Talking GloCoBank - the story so far

The GloCoBank project was delighted to host a small group of colleagues, associates and graduate students for a research team meeting at St Hilda’s College, and virtually via Teams, on Thursday 25 November 2021. The event provided an opportunity for project team members to share updates on their initial research activities, to discuss their ideas and gain feedback from the wider research community.

The meeting commenced with a presentation from guest speaker, Raphael Heim, second year DPhil student at Oxford, on his research project ‘Information Networks and Information Diffusion in Financial Crises, 1973–2008’.  This ambitious project aims to improve understanding of information acquisition, diffusion and ultimately decision making in banking and financial markets during times of distress through a long term comparative approach, focusing on four central case studies – the stock market crash and international banking crises 1973/74, the 1987 stock market crash, the burst of the ‘dotcom bubble’ in 2000, and the 2007/08 global financial crisis.

This was followed by presentations from GloCoBank research associates Alena Pivavarava and Marco Molteni on the work that has been done so far to collect data from the Bankers’ Almanac, one of the key sources for the project. Working with an outsourced data entry partner, the initial phase of data collection has focused on collecting data from the International Banks list on London and New York correspondents and branches, starting with five year intervals between 1920 and 1985. Marco Molteni talked through the template that is being used and the challenges of working with the source, while Alena Pivavarava shared some of the first slices of data analysis which has been performed for a sample year 1985 and the exciting opportunities for further network analysis that this dataset offers. The eventual aim of the project is to build a dataset which will capture the links between thousands of individual banks involved in international payments through bilateral correspondent banking contracts across the whole 130 year period, 1870-2000.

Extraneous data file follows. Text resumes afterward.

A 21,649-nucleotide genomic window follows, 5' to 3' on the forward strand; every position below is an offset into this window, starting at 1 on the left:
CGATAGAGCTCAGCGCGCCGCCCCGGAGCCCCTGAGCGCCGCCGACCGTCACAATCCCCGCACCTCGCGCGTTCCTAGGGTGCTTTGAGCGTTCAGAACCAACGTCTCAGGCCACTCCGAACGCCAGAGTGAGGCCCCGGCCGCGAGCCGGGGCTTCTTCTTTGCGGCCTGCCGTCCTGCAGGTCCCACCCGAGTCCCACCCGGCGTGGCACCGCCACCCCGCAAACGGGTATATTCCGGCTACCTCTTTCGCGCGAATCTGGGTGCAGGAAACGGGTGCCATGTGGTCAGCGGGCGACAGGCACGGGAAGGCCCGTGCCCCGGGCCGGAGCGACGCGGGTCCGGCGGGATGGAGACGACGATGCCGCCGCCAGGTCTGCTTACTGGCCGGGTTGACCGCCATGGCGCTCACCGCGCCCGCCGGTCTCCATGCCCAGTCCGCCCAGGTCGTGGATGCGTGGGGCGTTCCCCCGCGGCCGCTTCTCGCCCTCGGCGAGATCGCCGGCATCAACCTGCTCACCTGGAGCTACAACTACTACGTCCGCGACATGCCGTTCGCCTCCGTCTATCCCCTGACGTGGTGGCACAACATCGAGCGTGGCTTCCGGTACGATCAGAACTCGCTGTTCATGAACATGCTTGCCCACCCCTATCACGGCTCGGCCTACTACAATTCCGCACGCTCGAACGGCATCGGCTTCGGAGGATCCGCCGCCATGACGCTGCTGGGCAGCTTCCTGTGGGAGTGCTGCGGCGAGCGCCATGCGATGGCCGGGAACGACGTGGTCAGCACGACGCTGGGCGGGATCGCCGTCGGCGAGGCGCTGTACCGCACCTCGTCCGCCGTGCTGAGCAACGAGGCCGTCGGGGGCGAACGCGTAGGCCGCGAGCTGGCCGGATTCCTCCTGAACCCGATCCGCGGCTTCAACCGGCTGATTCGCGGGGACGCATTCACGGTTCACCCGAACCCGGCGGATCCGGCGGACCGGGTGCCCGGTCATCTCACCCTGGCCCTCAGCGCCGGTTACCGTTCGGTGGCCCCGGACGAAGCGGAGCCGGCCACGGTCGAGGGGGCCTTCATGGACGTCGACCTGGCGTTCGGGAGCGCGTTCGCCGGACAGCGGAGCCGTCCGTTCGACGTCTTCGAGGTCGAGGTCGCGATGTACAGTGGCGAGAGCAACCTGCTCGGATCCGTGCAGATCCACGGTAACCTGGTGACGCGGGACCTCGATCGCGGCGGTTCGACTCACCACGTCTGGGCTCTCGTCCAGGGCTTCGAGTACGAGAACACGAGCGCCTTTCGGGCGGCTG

Thibaud Giddey, Research Associate in European Networks, and project PI Catherine Schenk then presented an outline of a paper on Luxembourg as an international banking centre and its connections to the global correspondent banking network, ahead of delivering the paper at the FinLux seminar on 30 November. The presentation drew on analysis of data collected from the Bankers Almanac on British banks with Luxembourg correspondents between 1925 and 1990 which reveals a rapid intensification of the international correspondent banking relations of Luxembourg banks with London and New York banks between the 1970s and the 1990s, as well as the expanding periphery of the network in the 1980s. This regional case study provided an example of how the Bankers’ Almanac data can be used in combination with archival research to allow a much more granular assessment of the patterns and dynamics of international banking and payments.

Overall, it was wonderful to get people together to talk about the early stages of the project’s research, and related research areas, and the team benefitted hugely from the insights provided by participants. Thank you to all our participants and we look forward to continuing the discussions! 



2.00pm:               Welcome – Catherine Schenk 

2.05pm:               Introductions 

2.15pm:               ‘Information Networks and Information Diffusion in Financial Crises, 1973-2008’, Raphael Heim 

2.45pm:               ‘Bankers’ Almanac data collection project (1920-1985): the data template and collected data (1945)’, Alena Pivavarava, Marco Molteni

3.25pm:               ‘Global Correspondent Banking in the 20th century: the position of Luxembourg’, Catherine Schenk, Thibaud Giddey 

3.55pm:               Updates and discussion 

4.30pm:               Close 



Catherine Schenk, GloCoBank Principal Investigator

Alena Pivavarava, Post-Doctoral Researcher in Global Correspondent Banking 1870-2000 - Data Analysis

Marco Molteni, Post-Doctoral Researcher in Global Correspondent Banking 1870-2000 - Data Analysis

Thibaud Giddey, Post-Doctoral Researcher in Global Correspondent Banking 1870-2000 - European Networks

Sebastian Alvarez, SNSF Postdoctoral Fellow, University of Zurich

Wilfried Kisling, Assistant Professor in Economic and Social History, Vienna University of Economics

Raphael Heim, DPhil Student in Economic and Social History, Oxford

Uziel Gonzalez, DPhil Student in Economic and Social History, Oxford

Kirsty Peacock, DPhil Student in Economic and Social History, Oxford

Thomas David, Academic Visitor, Oxford; University of Lausanne

Duncan Ross, Professor of Economic & Social History, University of Glasgow